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Proprioception...to seek or avoid?

Evening all! I hope your day has gone well. This evening I'm going to talk about proprioception and introduce some ideas for movement breaks that target this sense.


A seeker...their cup is empty and they want some more!


Often these are children, like my own, seem to bounce and crash around the place. I continually find myself saying "Stop! You are like a bull in a china shop", although at the age of six she really has no idea what this actually means! They can often be described as clumsy, have little awareness of their own strength and the idea of personal space may seem foreign to them. These are not necessarily children who don't understand the need for space, they just don't recognise how close they are standing (difficult in these times of social distancing as I found out this afternoon:-) ) and so very often you'll find yourself saying can you move back please, or having to space them apart from their siblings etc. These children will often love play fighting and rough play, seek out tight hugs, have heavy crashing footsteps and enjoy all jumping, climbing and bouncing activity.


I often refer to such children affectionately as the 'Labrador puppies of life' as they have little body awareness, limbs tend to fly everywhere, love hugs and closeness and are, just like such puppies so well meaning they just don't recognise their own strength, size or the amount of space that they require:-)


An avoider on the other hand can take it or leave it...


These are children who will avoid crowded places, won't want to be hugged (or if they do it will be on their terms, they won't welcome a random unpredictable snuggle!), won't enjoy rough play and will be the ones who are happy to go to the park to enjoy the sunshine, but are rarely seen on any of the playground equipment.


These children are often not socially awkward or anti social, they just don't enjoy being in that closer proximity with others and don't require the same amount of movement as their counterparts. For these children they may require a break, but these breaks could consist of more traditionally calming activities such as listening to music, gentle stretches, closing their eyes and deep breathing. These are still movement breaks, but they do not require such big movements as your seeking child will.


If you have siblings who are chalk and cheese, think about whether or not it could be related to their sensory profiles, and how you can use the cup exercise from yesterday to help them better understands each others likes and dislikes.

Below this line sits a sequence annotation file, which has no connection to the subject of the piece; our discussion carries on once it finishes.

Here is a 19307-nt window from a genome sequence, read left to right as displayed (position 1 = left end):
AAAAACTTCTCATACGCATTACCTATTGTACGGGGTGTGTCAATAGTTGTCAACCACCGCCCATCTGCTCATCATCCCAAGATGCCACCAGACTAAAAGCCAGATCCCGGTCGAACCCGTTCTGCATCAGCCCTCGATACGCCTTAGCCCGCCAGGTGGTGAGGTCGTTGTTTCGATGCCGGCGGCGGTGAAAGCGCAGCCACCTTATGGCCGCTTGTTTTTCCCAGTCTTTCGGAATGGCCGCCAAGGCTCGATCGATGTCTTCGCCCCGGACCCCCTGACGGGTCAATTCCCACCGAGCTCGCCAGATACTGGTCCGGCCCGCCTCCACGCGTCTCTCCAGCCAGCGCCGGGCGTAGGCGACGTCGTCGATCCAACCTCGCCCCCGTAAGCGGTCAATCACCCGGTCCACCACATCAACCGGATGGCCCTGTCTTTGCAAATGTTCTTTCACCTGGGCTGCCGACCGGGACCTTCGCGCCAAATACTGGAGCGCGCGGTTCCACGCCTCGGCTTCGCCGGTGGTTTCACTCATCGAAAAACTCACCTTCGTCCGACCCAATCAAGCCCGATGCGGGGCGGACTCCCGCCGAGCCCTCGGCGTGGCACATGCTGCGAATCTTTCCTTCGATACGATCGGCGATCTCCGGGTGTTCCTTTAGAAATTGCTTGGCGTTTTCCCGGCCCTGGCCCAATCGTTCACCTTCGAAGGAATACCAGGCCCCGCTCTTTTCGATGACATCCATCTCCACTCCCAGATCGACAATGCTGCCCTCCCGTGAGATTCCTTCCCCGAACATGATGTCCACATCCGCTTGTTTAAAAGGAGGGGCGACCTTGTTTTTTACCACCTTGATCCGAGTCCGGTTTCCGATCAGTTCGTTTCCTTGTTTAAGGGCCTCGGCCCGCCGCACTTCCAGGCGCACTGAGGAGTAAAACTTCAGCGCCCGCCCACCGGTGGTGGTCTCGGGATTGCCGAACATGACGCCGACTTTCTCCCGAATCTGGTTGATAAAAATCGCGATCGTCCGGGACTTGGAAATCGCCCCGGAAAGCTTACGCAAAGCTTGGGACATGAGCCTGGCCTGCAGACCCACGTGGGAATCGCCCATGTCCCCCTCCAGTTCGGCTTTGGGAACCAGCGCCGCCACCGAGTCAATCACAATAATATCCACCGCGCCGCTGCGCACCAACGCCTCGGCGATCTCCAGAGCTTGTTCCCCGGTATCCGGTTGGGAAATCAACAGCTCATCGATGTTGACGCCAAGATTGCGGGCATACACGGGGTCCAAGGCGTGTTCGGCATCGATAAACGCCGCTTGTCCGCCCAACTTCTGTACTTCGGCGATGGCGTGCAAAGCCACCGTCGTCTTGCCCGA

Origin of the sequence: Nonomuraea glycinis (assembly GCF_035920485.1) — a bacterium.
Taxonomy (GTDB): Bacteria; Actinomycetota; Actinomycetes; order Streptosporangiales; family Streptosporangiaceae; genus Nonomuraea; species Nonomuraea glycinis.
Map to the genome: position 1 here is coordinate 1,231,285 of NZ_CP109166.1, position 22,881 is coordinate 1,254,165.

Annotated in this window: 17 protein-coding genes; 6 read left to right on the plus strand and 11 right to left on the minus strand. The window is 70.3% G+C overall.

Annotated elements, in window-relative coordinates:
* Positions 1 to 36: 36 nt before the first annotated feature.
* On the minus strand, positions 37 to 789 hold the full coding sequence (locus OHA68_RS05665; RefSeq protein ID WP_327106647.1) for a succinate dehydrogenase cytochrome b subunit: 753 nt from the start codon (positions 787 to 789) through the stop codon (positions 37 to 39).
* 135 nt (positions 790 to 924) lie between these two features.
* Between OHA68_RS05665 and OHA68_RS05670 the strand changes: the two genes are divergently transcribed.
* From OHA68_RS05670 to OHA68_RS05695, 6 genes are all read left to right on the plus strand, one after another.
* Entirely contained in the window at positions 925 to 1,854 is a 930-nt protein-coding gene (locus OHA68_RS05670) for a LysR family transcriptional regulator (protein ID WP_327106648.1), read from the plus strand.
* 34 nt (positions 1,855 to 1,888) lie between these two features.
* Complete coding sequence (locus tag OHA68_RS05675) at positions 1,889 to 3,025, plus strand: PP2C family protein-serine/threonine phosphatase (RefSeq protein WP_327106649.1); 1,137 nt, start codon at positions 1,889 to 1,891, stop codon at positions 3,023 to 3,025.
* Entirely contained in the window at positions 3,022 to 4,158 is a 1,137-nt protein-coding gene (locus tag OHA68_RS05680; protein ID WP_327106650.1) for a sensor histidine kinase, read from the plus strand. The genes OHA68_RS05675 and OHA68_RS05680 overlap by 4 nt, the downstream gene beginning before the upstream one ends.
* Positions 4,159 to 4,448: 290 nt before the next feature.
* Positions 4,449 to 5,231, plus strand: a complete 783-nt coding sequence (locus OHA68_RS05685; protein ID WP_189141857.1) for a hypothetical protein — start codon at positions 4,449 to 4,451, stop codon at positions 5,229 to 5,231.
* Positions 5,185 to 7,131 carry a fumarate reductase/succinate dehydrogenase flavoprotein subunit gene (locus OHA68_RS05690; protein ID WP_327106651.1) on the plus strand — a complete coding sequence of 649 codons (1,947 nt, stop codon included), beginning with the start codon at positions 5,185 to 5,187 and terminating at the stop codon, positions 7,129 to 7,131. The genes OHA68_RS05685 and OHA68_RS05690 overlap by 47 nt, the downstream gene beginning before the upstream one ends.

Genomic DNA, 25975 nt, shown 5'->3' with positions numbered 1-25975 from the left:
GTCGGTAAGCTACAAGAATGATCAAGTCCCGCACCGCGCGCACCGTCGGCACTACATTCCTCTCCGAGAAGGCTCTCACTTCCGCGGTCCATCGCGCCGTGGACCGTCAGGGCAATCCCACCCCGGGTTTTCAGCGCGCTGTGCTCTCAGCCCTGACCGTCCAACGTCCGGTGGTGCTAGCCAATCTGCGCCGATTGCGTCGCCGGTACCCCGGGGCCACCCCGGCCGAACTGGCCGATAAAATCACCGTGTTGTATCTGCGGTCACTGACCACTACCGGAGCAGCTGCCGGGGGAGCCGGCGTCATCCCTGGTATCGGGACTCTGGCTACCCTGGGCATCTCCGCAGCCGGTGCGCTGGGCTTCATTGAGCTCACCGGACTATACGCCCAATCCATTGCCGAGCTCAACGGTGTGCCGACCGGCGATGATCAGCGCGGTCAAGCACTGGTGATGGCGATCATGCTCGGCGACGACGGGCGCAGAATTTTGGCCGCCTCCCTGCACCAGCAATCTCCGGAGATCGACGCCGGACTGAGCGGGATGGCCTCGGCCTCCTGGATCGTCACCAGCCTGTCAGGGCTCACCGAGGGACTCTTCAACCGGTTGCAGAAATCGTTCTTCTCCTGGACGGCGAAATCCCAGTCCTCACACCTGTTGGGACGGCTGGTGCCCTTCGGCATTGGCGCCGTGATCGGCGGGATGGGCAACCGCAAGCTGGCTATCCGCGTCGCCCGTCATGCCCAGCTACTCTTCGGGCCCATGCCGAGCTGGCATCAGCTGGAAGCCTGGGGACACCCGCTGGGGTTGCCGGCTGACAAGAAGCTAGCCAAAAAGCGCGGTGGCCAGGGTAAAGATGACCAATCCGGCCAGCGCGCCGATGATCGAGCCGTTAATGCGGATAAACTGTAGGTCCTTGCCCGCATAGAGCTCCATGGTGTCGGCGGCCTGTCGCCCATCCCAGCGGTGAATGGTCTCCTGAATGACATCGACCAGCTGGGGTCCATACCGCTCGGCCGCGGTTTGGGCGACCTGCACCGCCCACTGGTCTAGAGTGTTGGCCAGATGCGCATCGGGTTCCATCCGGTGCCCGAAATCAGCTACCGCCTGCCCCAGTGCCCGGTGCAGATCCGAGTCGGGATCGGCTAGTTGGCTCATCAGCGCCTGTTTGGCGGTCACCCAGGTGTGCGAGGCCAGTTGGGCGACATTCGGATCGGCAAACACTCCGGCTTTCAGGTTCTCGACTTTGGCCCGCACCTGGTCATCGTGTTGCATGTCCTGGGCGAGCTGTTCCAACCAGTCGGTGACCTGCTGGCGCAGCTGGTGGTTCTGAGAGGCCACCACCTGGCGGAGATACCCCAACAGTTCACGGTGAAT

Please remember that it is not always this simple, many children show a combination of seeking and avoiding behaviour when regulated, but it is often when dysregulated that their 'true' preferences shine...an unfocused seeker will start moving and jumping around, whereas an unfocused avoider may need to retreat to gather themselves before the next stage.

Movement breaks:


1) I've just carried out a maths lesson on a Swiss ball with an extremely seeking 6 year old:-) And you know what...it really worked! So thought for the day...if you do a task involving movement then there is no need for a movement break! I've realised over the last two weeks that my daughter needs to move in order to stay alert and focused. So why go through the battle of insisting that your child sits still or carries out maths (or any other subject!) in the conventional way when they could do an active session e.g. bouncing on the ball whilst answering time problems (this was our focus today!). I know there will be many who will say "Oh but that will only work for younger children", but actually introducing movement into a task is proven to work for office workers where siting on a Swiss ball has been deemed to be better for posture and core strength development. For an older child if they are doing a more 'static' task such as a past paper or worksheet, could they not complete a set of questions on a clip board whilst jumping up and down on a Swiss ball?


If you don't have one at home, this is a piece of equipment that I would highly suggest getting as they are so useful and versatile! They are great for giving subtle movement throughout a seated activity, but also can be used during big movement breaks to give increased proprioceptive feedback.


2) Any heavy work that requires muscle work is a great movement break for proprioceptive feedback: push-ups, wall pushes, pushing pairs, carrying of shopping/ heavy bags, weight lifting (tins of beans are just as good if you don't have any weights) and squats.


3) Jumping is a great movement break - and there are so many different jumps you can do: jumping jacks, star jumps, two feet jumps, hopping, bunny jumps, frog leaps and jumping on and off steps.


4) Animal movements - this is one of my favourite movement breaks as you can select three different animals to be and have a competition of who makes the most convincing snake, gorilla, tiger or bird etc.


5) Wheelbarrow walking - this is a lovely movement break as it provides a good short workout to all the body and therefore provides a high level of feedback to the proprioceptive system.


See you tomorrow for the vestibular system!


Hannah OT:-)






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